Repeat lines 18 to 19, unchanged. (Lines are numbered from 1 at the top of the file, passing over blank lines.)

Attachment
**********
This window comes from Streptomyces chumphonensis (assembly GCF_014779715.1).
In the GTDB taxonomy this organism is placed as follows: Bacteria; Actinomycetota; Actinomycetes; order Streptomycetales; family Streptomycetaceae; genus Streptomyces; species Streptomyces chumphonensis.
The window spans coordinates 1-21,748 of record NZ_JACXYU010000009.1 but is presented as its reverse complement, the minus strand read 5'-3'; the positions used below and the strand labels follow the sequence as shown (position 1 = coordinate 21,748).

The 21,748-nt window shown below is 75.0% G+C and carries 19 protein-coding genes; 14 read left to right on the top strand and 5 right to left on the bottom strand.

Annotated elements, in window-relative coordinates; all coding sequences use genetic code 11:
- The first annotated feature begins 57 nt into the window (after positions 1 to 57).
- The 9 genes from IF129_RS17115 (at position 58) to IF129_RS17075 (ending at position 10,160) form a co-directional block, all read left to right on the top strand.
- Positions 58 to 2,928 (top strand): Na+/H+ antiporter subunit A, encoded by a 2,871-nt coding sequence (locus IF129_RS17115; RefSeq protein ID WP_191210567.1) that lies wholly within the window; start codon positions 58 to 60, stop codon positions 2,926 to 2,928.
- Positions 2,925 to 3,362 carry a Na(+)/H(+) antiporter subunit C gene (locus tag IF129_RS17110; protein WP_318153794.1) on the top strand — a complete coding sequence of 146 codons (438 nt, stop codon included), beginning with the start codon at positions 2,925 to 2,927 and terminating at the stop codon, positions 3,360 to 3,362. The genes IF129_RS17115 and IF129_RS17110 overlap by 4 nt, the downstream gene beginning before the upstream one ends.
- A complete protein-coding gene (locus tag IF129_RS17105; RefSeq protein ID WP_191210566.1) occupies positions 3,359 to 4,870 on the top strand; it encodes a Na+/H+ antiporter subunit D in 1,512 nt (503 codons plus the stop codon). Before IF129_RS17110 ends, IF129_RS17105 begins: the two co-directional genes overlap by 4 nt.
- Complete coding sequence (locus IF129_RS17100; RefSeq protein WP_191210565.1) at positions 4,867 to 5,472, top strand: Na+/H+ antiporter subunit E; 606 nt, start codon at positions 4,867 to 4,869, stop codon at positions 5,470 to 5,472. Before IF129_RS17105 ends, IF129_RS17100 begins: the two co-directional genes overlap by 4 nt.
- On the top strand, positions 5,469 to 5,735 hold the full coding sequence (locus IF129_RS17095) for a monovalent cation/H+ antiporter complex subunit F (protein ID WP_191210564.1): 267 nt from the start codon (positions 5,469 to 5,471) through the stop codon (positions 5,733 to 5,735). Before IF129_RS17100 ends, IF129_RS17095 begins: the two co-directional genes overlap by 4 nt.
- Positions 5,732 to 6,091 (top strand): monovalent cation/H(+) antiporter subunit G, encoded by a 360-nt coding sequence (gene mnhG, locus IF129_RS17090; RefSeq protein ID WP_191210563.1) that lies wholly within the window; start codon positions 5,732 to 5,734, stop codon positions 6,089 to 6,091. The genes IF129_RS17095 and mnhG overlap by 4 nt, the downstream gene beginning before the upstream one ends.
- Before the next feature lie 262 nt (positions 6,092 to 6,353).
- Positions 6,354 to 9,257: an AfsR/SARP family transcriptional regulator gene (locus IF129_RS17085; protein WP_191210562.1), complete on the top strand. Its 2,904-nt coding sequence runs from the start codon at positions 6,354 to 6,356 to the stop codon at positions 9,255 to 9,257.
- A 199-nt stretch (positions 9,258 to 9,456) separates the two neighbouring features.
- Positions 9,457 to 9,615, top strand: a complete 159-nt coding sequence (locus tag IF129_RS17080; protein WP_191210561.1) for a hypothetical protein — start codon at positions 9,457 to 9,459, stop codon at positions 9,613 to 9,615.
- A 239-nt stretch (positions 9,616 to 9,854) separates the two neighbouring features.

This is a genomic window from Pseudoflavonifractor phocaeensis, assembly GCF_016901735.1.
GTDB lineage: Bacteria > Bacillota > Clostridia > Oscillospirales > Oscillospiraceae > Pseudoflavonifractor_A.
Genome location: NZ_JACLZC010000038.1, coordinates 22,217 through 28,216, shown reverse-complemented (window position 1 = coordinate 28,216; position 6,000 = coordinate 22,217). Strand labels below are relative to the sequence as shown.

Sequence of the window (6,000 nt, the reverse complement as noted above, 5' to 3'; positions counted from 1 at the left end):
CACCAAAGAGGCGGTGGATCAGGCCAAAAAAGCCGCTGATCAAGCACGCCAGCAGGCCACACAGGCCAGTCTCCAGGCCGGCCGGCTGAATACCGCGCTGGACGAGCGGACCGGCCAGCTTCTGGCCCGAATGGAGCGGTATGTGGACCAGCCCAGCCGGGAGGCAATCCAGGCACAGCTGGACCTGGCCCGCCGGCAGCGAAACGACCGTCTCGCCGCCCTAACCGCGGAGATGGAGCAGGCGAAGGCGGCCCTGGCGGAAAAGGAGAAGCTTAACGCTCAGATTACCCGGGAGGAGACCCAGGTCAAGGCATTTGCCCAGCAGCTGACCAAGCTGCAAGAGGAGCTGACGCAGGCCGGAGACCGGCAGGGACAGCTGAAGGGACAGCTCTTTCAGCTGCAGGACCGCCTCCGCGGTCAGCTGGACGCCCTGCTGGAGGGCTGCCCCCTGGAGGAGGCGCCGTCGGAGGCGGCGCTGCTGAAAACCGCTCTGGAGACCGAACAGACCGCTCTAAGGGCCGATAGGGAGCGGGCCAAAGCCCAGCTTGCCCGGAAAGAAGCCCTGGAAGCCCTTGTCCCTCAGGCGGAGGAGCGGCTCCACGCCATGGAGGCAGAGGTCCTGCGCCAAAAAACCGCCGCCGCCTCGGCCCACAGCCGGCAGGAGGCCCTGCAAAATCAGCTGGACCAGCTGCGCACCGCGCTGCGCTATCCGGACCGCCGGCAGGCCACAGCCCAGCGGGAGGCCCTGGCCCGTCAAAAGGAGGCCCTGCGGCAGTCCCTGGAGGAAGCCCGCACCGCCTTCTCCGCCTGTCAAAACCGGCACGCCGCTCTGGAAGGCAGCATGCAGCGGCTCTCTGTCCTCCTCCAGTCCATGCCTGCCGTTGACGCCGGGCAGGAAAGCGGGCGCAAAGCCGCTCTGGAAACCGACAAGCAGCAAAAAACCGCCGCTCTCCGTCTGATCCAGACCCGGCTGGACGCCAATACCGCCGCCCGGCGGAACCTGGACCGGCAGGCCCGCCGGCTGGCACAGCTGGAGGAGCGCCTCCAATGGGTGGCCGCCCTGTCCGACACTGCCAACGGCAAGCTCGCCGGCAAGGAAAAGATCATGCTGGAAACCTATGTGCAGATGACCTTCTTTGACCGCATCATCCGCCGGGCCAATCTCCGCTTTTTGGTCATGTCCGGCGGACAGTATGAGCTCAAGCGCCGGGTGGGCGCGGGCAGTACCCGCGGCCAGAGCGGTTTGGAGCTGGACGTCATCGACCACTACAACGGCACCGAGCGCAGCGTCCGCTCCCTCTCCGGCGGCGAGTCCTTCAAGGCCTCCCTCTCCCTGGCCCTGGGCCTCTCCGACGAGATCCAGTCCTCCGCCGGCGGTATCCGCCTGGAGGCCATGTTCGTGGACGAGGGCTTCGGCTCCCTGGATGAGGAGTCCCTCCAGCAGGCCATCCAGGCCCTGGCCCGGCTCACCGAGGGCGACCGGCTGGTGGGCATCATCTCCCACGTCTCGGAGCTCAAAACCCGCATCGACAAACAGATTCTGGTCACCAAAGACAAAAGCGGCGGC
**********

- A 239-nt stretch (positions 9,616 to 9,854) separates the two neighbouring features.

This is a genomic window from Pseudoflavonifractor phocaeensis, assembly GCF_016901735.1.